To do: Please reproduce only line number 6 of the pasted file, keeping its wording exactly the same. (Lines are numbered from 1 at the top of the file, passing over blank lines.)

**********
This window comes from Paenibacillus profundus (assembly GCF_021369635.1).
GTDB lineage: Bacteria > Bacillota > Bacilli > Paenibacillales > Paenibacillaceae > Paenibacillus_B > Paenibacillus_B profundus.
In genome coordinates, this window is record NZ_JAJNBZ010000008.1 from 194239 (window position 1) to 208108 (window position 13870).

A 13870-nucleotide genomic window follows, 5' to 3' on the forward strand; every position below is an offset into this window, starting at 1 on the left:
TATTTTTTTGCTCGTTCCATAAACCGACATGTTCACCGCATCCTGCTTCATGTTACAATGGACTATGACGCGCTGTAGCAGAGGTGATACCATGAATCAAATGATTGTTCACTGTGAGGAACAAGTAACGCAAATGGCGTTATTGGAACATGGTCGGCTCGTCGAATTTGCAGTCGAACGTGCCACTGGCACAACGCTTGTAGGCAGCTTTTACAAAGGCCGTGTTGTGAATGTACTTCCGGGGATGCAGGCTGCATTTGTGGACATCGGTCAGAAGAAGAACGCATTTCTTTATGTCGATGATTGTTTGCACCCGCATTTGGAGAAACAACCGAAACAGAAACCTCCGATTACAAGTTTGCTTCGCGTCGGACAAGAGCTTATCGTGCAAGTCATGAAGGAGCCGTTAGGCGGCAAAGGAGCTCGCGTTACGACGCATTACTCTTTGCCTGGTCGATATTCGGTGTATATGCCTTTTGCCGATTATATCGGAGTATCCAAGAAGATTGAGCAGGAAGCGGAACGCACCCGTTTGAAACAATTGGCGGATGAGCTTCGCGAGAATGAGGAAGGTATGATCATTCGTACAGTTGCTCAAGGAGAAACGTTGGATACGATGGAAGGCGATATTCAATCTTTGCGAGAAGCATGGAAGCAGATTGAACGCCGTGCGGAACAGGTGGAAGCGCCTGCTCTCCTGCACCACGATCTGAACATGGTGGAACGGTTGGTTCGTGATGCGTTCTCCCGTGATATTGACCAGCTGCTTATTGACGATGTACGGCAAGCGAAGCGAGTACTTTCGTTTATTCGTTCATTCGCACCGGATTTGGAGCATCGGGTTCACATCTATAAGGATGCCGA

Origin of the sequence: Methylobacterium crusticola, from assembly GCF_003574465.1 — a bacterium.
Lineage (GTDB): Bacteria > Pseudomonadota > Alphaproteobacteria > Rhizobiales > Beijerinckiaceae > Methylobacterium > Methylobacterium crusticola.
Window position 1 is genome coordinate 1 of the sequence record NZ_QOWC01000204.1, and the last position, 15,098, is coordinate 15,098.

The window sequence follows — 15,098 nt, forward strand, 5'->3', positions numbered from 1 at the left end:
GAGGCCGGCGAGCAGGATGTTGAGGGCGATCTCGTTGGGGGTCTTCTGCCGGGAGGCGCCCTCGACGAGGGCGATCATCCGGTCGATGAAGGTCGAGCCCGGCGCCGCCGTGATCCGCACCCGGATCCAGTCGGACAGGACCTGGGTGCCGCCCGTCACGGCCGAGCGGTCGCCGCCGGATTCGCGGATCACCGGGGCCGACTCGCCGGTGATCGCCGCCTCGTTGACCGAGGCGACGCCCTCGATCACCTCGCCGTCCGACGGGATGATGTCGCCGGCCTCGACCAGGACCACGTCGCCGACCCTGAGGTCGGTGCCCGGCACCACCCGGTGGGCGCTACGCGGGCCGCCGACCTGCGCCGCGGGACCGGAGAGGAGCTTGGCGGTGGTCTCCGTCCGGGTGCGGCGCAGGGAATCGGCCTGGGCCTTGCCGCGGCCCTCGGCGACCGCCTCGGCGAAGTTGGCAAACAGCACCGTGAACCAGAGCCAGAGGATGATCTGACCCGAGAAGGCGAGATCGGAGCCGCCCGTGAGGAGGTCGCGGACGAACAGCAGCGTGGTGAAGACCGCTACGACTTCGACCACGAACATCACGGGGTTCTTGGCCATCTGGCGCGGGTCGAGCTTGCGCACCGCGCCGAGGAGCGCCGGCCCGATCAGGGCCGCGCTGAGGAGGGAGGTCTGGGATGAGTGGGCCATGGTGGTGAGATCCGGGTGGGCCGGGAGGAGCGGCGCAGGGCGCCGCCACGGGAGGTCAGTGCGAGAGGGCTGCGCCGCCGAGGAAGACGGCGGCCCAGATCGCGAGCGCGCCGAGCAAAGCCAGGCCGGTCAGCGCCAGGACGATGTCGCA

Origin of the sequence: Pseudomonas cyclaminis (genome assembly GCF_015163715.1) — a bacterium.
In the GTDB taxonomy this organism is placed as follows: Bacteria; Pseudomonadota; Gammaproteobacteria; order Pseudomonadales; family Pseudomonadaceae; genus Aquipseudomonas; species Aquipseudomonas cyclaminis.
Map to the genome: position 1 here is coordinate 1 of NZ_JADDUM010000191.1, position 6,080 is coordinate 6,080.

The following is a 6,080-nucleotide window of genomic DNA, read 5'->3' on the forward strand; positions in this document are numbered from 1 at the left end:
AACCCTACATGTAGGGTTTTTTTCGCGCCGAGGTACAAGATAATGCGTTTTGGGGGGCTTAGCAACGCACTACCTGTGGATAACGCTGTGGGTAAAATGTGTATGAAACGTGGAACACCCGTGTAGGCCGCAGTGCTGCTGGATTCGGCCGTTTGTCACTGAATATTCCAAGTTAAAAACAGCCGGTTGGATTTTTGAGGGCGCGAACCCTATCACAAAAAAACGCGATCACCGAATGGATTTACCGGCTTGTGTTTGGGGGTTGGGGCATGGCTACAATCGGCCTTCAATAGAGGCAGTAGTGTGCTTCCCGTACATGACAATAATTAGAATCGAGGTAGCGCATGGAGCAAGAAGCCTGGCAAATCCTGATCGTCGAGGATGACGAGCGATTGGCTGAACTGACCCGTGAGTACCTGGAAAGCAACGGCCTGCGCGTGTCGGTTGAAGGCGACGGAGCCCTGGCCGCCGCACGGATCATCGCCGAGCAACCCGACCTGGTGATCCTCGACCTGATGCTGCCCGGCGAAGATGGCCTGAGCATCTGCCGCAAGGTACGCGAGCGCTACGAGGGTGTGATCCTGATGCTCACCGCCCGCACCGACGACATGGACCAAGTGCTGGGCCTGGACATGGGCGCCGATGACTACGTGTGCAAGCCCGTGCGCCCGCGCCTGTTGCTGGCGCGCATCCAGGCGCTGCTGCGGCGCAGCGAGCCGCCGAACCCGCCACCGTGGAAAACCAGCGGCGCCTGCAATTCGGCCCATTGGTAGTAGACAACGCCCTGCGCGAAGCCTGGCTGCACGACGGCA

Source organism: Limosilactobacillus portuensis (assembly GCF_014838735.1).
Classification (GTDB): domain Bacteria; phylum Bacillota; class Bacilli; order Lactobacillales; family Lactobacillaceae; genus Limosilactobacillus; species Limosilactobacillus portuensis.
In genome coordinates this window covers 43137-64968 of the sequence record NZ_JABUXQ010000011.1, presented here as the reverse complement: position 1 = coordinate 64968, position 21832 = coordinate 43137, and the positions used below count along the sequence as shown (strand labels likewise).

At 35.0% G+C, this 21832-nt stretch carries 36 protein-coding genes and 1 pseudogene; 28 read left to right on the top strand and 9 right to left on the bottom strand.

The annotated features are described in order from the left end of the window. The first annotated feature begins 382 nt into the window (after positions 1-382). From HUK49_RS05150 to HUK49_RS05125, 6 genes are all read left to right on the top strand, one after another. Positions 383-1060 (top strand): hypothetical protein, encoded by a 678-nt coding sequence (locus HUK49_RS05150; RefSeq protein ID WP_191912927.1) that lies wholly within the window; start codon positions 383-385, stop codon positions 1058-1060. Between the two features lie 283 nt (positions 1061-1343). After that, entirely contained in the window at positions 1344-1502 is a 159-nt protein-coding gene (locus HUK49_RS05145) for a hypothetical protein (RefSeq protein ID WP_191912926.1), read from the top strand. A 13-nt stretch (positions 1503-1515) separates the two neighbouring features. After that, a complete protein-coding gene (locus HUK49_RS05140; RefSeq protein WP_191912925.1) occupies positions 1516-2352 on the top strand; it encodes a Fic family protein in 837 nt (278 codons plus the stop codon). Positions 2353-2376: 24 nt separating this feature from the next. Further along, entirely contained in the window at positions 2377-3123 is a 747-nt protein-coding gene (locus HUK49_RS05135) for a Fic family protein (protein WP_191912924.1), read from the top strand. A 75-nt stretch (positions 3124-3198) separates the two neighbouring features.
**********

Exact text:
Origin of the sequence: Methylobacterium crusticola, from assembly GCF_003574465.1 — a bacterium.